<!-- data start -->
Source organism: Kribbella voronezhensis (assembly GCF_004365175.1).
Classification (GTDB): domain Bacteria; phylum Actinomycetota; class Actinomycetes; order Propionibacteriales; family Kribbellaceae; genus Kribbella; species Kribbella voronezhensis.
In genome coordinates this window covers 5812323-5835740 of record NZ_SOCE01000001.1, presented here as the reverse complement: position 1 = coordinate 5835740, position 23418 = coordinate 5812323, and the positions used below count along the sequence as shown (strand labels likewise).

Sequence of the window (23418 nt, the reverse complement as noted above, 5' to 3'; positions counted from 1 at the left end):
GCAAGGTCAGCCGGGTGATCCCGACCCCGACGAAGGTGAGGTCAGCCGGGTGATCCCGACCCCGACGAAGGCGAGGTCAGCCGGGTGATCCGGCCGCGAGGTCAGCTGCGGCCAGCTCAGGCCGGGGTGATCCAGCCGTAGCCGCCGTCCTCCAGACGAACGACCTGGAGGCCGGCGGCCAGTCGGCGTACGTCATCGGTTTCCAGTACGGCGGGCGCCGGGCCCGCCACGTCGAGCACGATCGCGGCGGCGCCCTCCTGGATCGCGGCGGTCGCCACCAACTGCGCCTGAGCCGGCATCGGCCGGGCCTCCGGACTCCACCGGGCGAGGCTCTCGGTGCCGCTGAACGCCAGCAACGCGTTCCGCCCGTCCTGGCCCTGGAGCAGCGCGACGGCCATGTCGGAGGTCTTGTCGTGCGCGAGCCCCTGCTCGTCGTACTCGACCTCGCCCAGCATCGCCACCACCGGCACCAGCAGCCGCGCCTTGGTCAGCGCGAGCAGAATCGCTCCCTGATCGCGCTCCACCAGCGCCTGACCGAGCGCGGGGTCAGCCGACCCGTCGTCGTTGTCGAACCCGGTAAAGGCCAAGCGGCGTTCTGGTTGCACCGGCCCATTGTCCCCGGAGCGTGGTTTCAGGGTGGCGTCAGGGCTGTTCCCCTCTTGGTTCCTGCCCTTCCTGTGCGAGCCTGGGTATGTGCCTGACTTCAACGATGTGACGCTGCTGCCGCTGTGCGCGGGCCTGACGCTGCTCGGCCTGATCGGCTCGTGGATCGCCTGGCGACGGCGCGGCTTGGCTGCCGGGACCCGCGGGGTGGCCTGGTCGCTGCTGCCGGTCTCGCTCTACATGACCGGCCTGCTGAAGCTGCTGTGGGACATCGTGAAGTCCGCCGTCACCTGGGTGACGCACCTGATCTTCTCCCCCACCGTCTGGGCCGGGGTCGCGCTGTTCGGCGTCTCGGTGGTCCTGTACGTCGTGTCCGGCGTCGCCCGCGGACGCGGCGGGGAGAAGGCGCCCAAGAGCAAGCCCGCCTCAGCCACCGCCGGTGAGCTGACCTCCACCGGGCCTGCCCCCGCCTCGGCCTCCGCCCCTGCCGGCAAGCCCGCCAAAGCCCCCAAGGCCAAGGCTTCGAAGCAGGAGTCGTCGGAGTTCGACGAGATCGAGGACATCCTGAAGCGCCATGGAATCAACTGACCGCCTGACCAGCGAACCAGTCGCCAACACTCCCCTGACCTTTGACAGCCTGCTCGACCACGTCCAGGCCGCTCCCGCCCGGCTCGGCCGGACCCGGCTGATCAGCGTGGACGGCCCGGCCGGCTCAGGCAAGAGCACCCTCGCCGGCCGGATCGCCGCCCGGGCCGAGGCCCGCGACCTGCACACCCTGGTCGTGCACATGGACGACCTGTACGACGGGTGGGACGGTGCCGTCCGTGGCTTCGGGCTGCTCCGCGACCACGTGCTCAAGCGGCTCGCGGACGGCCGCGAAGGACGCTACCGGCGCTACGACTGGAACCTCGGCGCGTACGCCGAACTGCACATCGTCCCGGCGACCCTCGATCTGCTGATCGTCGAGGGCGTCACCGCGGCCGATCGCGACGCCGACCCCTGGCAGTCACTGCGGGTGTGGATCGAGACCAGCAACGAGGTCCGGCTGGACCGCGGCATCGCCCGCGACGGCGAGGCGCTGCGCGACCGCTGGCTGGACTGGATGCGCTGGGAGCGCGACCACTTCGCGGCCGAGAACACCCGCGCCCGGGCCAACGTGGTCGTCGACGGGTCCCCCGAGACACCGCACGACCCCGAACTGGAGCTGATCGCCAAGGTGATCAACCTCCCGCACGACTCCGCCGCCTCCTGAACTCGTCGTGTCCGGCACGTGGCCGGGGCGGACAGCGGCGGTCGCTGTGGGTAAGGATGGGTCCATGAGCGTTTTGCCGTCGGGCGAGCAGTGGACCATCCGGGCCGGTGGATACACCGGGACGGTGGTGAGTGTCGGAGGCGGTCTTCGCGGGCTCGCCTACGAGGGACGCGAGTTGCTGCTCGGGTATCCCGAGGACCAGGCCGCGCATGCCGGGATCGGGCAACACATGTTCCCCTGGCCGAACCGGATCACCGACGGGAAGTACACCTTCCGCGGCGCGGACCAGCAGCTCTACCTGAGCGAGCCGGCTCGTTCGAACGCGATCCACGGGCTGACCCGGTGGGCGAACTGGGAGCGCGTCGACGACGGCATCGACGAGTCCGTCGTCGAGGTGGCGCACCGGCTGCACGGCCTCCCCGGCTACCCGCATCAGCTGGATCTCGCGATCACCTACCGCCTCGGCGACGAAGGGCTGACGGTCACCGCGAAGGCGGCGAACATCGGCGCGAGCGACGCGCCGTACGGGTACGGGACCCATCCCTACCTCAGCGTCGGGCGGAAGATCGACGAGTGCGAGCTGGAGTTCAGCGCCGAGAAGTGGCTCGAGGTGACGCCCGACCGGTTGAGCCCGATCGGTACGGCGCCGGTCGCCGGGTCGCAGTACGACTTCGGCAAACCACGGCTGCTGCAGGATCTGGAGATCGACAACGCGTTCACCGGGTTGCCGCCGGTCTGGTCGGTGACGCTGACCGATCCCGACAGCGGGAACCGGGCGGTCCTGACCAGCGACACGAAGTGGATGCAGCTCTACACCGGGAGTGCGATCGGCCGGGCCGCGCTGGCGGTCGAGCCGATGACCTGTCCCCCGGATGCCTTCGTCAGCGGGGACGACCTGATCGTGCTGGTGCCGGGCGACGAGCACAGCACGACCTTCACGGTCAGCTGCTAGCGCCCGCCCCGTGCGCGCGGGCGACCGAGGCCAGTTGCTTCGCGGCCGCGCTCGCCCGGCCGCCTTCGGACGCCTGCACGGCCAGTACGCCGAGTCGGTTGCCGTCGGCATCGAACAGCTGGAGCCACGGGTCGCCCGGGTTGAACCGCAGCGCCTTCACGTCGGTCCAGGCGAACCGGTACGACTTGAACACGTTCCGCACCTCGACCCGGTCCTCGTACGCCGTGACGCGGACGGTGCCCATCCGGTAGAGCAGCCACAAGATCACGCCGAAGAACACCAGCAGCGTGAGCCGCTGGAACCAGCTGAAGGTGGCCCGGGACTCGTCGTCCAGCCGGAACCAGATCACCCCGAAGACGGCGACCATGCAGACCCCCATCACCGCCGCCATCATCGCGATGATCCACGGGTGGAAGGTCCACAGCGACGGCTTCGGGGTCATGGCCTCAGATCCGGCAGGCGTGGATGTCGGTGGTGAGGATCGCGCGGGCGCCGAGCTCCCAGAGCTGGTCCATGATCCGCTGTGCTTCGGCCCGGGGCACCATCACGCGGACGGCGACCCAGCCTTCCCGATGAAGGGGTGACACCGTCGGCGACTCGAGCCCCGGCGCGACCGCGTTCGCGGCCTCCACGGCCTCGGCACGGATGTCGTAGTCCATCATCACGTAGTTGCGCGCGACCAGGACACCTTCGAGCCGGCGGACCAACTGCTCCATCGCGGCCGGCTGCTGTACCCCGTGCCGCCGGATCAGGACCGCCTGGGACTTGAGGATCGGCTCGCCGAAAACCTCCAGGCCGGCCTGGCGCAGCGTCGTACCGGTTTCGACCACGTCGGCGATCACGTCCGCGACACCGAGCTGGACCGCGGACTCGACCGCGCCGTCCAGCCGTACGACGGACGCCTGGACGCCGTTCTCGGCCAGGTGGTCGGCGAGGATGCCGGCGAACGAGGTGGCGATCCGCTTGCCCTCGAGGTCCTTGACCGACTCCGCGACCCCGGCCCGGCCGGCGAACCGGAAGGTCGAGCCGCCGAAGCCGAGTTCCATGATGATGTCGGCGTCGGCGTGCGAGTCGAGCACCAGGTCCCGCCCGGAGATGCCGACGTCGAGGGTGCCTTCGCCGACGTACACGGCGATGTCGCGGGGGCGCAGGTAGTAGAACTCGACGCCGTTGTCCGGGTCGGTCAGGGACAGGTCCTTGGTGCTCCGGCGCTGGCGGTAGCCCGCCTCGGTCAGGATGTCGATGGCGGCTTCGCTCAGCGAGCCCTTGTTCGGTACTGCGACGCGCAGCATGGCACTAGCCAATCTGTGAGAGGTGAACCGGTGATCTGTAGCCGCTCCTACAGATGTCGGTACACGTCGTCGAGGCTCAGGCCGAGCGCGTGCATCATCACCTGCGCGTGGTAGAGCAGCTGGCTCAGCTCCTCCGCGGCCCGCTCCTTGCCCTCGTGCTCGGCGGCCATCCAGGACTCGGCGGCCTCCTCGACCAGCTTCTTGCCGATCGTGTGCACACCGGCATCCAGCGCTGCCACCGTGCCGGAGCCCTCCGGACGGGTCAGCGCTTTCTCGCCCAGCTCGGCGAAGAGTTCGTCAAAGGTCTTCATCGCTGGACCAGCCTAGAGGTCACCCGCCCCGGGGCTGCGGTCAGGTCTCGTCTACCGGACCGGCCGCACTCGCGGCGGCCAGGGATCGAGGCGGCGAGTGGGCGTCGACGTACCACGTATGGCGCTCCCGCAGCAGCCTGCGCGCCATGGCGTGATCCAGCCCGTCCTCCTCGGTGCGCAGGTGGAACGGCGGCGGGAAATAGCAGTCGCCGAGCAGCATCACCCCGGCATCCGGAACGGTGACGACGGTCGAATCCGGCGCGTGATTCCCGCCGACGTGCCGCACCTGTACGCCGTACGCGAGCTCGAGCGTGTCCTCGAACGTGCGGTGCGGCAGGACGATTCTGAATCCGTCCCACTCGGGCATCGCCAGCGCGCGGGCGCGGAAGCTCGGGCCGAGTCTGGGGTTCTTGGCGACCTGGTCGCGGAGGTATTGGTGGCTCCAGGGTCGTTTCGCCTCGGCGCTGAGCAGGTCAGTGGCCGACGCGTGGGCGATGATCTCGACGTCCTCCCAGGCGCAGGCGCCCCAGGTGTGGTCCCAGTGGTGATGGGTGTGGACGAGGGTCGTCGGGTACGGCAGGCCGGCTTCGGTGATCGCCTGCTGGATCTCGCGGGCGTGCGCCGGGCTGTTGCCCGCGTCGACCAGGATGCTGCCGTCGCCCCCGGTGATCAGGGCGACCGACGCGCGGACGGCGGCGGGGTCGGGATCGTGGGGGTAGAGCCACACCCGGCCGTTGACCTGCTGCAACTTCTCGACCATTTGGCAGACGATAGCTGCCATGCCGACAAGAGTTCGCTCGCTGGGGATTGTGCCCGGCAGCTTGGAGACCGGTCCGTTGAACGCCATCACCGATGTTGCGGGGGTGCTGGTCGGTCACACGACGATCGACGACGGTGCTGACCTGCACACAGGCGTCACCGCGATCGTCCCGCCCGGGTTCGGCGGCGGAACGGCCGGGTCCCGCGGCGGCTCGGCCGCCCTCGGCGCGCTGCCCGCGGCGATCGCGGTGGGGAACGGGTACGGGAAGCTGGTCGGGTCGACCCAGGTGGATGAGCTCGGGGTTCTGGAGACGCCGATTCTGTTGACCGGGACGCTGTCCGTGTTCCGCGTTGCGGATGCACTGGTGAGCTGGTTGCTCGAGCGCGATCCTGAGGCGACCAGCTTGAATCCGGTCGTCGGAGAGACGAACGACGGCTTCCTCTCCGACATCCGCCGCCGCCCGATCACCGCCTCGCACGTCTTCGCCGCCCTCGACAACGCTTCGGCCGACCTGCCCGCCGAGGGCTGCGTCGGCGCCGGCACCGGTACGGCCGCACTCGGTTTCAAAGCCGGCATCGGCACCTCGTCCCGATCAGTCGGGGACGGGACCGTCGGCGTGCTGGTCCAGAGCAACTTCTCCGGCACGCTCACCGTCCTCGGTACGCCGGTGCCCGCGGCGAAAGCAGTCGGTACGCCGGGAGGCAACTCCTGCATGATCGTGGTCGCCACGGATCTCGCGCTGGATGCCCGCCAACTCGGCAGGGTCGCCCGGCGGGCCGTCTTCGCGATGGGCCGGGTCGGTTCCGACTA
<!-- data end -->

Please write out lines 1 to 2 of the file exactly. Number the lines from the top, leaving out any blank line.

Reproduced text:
Source organism: Kribbella voronezhensis (assembly GCF_004365175.1).
Classification (GTDB): domain Bacteria; phylum Actinomycetota; class Actinomycetes; order Propionibacteriales; family Kribbellaceae; genus Kribbella; species Kribbella voronezhensis.